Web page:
Discounted Gift Trusts – valuation of retained interests
Under the terms of a Discounted Gift Trust, the investor retains a right to take ‘income’ withdrawals but makes a gift of the balance of the investment. As the income right is retained, its value discounts the value of the gift; however, on the investor’s death, HMRC appear to accept that the income right has no value for inheritance tax purposes.
It is the possibility of discounting the size of the gift while not otherwise adding to the value of the investor’s estate which make a Discounted Gift Trust an attractive inheritance tax planning vehicle. In order for the planning to work, however, the retained right to income has to have a significant value. Where the investor is very elderly – such that the retained income flow is unlikely to last very long – this is difficult to establish.
In 2009 in RCC v Bower & Anor. STC 510, the High Court (overturning a special commissioners’ decision) held that the retained interest of a 90 year old investor was virtually worthless. One of key elements in that case was the lack of evidence to support a more significant value and in the more recent First-tier tribunal case of D M Watkins and C J Harvey (executors of K M Watkins deceased)published on 2 December 2011, the taxpayers made great efforts to avoid a similar conclusion by presenting arguments as to why, in the ‘open market’, someone would have paid more than a nominal amount for the retained interest. However, the case involved an 89 year old investor and the tribunal again found that as there was no realistic ‘open market’ for her interest, it should be given only a nominal value.
Although the case is, of course, significant in the context of Discounted Gift Trusts, it really only confirms the practical point that when dealing with a very elderly client, it will be difficult to establish any significant discount.
The case may also be of more general interest, however, as providing useful support to anyone arguing for a low inheritance tax valuation for other assets for which there is no obvious ‘open market’ in existence.
Latest HMRC Trusts & Estates Newsletter
The latest HMRC Trusts & Estate Newsletter was published on 21 December. As always, the newsletter is essential reading for anyone practising in these areas. Highlights include:
- Confirmation that HMRC now considers that no ‘double trust’ scheme is effective as an inheritance tax mitigation strategy – with the relevant published guidance in this area changed accordingly – as subject to the ‘gift with reservation of benefit’ (GWR) rules. A tribunal decision is expected on this point and, in the meantime, HMRC have confirmed that taxpayers who have previously been paying a Pre-Owned Assets Tax (POAT) charge in relation to such schemes should continue to do so (i.e. notwithstanding that no POAT charge would arise if, as HMRC suggest, there is a GWR).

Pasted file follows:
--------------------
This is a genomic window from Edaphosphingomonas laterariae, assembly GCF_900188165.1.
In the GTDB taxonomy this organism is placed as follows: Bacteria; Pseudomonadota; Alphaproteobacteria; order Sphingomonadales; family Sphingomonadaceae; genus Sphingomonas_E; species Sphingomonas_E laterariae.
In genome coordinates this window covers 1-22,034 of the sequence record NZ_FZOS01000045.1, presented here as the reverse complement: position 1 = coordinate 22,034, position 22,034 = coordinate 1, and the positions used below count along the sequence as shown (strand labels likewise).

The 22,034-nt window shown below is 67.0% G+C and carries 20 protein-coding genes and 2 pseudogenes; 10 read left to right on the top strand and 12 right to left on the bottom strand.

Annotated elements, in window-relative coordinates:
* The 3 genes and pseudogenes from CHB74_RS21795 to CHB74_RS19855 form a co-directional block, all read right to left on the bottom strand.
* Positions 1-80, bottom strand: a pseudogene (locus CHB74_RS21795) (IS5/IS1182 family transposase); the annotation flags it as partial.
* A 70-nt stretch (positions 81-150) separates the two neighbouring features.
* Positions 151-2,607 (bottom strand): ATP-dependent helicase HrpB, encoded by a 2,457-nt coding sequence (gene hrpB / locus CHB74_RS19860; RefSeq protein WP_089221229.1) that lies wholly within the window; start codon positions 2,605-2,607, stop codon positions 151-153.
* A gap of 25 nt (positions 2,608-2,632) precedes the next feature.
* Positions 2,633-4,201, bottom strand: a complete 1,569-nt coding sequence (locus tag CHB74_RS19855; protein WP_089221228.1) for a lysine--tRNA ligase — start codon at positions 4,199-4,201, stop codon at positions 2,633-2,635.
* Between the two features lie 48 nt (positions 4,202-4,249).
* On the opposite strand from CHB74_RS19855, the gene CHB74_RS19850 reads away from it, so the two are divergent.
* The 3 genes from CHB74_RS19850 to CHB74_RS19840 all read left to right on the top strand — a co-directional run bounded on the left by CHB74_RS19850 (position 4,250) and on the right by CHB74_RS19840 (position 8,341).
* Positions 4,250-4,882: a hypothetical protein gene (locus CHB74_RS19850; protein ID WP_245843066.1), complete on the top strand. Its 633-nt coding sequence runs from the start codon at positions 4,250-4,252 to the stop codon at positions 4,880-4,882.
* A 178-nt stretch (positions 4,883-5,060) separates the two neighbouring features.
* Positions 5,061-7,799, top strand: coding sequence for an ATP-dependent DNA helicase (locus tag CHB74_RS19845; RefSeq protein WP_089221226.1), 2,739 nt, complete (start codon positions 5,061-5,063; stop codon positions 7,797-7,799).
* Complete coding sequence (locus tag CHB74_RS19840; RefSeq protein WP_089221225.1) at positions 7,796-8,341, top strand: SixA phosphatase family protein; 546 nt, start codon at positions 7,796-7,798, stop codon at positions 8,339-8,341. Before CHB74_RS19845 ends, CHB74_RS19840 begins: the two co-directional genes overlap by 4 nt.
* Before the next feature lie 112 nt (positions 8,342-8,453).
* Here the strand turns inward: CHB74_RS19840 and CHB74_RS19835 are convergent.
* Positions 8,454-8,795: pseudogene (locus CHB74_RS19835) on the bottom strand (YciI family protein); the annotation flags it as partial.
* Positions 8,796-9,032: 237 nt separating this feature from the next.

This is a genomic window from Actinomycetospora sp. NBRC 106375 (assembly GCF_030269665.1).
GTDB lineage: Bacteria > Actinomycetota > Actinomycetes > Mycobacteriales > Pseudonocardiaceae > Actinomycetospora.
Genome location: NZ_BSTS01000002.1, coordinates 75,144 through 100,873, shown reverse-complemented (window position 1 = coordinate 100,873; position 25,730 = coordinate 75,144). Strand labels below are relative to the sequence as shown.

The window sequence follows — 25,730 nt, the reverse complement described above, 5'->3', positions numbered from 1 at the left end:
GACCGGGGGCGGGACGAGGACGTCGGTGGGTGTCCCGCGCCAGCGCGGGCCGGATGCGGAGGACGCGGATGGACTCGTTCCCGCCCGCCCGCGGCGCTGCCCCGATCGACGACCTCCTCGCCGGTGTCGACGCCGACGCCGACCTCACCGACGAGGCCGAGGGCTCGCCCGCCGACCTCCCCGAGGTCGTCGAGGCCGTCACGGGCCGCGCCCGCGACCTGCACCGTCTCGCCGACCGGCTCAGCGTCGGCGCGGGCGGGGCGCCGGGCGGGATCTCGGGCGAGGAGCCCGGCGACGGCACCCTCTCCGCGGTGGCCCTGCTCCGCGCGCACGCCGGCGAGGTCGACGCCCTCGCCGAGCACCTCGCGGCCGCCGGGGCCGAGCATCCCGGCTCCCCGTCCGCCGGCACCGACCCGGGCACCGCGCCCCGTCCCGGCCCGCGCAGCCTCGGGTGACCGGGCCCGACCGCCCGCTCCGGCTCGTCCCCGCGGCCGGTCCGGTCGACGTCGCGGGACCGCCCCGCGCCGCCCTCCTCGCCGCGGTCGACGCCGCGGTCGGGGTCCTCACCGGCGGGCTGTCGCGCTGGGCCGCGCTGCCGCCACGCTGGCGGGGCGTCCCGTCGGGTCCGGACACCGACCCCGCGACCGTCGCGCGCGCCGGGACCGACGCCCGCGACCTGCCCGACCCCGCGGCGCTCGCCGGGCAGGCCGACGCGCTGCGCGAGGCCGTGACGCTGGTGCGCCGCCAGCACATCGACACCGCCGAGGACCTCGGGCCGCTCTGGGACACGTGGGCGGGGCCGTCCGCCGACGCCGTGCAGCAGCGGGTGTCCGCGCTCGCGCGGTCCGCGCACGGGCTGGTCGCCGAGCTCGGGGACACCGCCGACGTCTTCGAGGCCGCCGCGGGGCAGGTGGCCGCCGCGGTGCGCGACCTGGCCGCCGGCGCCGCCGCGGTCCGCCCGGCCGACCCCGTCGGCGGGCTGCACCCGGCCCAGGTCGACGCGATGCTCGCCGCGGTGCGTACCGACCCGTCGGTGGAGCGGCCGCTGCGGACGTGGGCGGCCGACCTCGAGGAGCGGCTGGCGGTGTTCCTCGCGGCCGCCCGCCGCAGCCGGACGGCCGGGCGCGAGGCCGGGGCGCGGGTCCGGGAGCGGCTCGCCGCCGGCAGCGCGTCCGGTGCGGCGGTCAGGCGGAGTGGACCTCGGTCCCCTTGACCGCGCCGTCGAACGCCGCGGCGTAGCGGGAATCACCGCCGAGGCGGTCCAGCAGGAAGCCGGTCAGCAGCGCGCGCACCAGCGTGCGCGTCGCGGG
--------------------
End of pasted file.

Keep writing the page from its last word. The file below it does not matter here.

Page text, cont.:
- A new form – IHT 70 – has been issued for completion by any company claiming BPR on the establishment of an EBT. This follows HMRC’s concession in 2011 that, in the right circumstances, BPR could be available in relation to the creation of an EBT. There are currently no guidance notes available with the form which is disappointing because the issues around a BPR claim in such circumstances are not straightforward.
The creation of an EBT by a close company can give rise to chargeable transfers by the participators in the company and, in the absence of any other exemption (e.g. under s.10, 12 or 13 IHTA) the availability of BPR may be important in avoiding an immediate inheritance tax charge.
EC proposes measures to tackle cross-border inheritance tax problems
On 15 December 2011 the European Commission published a Communication, Recommendation and Working Paper on the problem of cross-border double taxation and cross-border discrimination in relation to inheritance taxes within the EU.
Currently, there is no uniform EU system for avoiding such double taxation and in the absence of treaty or unilateral relief, the same asset can be subject to tax in more than one jurisdiction. Likewise – contrary to the basic principles of non-discrimination and the free movement of capital – some Member States still operate inheritance tax rules which apply higher rates of tax to assets, deceaseds or heirs situated outside their territory.
The Commission will enter into discussions with Member States to ensure an appropriate follow up to their recommendations. The position will be reviewed in three years’ time to see whether the position has improved and further measures may, if necessary, be introduced.